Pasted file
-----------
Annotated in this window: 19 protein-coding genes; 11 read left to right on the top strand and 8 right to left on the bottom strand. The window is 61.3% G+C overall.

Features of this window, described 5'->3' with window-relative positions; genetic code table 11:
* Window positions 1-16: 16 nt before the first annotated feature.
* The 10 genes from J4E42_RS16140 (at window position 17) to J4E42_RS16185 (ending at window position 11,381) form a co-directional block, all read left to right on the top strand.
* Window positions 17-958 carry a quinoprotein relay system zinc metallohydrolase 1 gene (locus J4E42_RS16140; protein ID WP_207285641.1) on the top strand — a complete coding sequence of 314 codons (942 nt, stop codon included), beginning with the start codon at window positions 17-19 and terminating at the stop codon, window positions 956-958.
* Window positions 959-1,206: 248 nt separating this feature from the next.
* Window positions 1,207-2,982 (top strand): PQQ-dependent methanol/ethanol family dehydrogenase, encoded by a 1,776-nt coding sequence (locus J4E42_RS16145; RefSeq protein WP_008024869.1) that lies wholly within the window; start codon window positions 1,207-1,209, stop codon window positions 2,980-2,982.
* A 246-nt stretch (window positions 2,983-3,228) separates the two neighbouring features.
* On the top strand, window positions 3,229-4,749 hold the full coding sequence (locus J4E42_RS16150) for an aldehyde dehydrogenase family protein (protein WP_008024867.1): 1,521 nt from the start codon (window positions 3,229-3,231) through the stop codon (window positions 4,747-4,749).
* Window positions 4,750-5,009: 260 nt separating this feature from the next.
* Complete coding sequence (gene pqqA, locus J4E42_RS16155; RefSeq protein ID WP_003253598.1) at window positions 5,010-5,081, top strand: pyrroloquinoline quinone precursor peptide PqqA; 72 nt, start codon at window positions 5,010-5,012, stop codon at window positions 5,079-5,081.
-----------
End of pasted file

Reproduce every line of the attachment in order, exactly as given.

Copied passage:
Annotated in this window: 19 protein-coding genes; 11 read left to right on the top strand and 8 right to left on the bottom strand. The window is 61.3% G+C overall.

Features of this window, described 5'->3' with window-relative positions; genetic code table 11:
* Window positions 1-16: 16 nt before the first annotated feature.
* The 10 genes from J4E42_RS16140 (at window position 17) to J4E42_RS16185 (ending at window position 11,381) form a co-directional block, all read left to right on the top strand.
* Window positions 17-958 carry a quinoprotein relay system zinc metallohydrolase 1 gene (locus J4E42_RS16140; protein ID WP_207285641.1) on the top strand — a complete coding sequence of 314 codons (942 nt, stop codon included), beginning with the start codon at window positions 17-19 and terminating at the stop codon, window positions 956-958.
* Window positions 959-1,206: 248 nt separating this feature from the next.
* Window positions 1,207-2,982 (top strand): PQQ-dependent methanol/ethanol family dehydrogenase, encoded by a 1,776-nt coding sequence (locus J4E42_RS16145; RefSeq protein WP_008024869.1) that lies wholly within the window; start codon window positions 1,207-1,209, stop codon window positions 2,980-2,982.
* A 246-nt stretch (window positions 2,983-3,228) separates the two neighbouring features.
* On the top strand, window positions 3,229-4,749 hold the full coding sequence (locus J4E42_RS16150) for an aldehyde dehydrogenase family protein (protein WP_008024867.1): 1,521 nt from the start codon (window positions 3,229-3,231) through the stop codon (window positions 4,747-4,749).
* Window positions 4,750-5,009: 260 nt separating this feature from the next.
* Complete coding sequence (gene pqqA, locus J4E42_RS16155; RefSeq protein ID WP_003253598.1) at window positions 5,010-5,081, top strand: pyrroloquinoline quinone precursor peptide PqqA; 72 nt, start codon at window positions 5,010-5,012, stop codon at window positions 5,079-5,081.